An Amazon product review with ellipsis …like this … and a lot of extra punctuation??!? That is, like,so likely to be sincere. I totally mean that, except that I don̵7;t: Those two tics are among telltale signs of hostile irony that, when seen together, allowed a computer algorithm to correctly detect sarcasm in more than three-quarters of the examples it analyzed—as described inthis paper (pdf).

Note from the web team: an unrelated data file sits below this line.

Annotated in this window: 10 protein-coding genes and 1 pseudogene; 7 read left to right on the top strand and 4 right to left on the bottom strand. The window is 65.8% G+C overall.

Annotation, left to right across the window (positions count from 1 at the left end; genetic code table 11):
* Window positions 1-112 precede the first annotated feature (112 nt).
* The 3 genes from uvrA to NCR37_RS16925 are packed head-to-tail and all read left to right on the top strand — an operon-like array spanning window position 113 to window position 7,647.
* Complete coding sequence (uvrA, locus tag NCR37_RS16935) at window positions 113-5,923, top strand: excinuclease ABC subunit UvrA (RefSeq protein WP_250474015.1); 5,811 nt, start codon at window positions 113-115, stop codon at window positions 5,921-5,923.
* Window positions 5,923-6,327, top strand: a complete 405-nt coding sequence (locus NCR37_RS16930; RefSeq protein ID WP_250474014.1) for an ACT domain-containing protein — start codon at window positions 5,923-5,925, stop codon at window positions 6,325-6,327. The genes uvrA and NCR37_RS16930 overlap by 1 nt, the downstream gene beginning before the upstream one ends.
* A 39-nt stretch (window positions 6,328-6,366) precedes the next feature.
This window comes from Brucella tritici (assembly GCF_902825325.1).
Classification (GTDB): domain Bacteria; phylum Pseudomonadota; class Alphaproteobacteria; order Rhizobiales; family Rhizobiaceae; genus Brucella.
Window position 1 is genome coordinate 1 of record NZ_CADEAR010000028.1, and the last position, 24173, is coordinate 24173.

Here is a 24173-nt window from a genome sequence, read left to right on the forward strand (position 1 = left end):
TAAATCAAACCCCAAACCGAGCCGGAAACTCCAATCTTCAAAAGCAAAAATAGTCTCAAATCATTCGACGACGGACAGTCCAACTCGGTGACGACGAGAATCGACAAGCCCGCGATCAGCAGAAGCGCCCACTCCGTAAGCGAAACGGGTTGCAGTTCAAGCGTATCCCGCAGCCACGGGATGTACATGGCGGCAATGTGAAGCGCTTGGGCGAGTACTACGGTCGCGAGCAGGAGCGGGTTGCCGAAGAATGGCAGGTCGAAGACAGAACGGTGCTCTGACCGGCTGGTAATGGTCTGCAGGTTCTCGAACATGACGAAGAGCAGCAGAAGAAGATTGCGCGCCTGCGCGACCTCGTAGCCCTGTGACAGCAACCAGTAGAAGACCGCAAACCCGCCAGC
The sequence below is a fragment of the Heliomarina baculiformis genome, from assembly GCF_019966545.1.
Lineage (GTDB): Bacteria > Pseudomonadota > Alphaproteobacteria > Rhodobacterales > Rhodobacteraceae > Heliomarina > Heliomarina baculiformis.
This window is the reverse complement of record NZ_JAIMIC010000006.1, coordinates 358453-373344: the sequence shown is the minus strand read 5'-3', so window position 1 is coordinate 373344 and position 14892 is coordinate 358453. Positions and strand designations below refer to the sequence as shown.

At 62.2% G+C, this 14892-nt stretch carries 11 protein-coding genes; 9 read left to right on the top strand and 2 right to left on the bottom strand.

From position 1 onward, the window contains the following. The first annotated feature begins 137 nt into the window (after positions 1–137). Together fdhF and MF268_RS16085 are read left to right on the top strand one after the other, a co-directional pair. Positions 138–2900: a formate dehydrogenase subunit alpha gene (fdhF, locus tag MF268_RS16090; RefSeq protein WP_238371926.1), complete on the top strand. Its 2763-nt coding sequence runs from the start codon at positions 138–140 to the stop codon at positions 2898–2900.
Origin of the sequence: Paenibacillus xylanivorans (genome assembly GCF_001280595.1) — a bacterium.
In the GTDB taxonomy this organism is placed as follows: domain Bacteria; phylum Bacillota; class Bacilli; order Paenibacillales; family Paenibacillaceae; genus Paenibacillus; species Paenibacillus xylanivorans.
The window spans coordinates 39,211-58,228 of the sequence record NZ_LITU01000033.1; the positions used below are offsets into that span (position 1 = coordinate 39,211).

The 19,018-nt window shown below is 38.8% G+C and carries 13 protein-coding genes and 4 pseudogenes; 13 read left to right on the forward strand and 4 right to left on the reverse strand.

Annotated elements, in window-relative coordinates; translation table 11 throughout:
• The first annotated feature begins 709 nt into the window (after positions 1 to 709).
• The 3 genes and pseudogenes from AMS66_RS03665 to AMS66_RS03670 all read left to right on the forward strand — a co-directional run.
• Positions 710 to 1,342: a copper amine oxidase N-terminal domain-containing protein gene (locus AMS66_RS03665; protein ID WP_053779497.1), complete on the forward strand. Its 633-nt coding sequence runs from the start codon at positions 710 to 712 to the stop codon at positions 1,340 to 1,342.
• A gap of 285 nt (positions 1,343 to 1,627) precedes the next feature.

Before you say “like I care,” know that the paper, by Oren Tsur, Dmitry Davidof and Ari Rappoport, is a breakthrough in artificial intelligence. Because sarcasm has always been, you know,soeasy for computers to grasp. How are they supposed to “get” when the explicit meaning of an utterance is actually the opposite of what the speaker intended? On every level—social setting, meaning, grammar, intonation—sarcasm demands so much mental processing and detailed knowledge thateven people have a tough time with it. (A couple of different new punctuation marks, one of which is the thumbnail illustration for this post,have been proposed to help them.) No wonder some experts were surprised that an artificial intelligence could attain even a 75-percent-correct score for sarcastic phrases.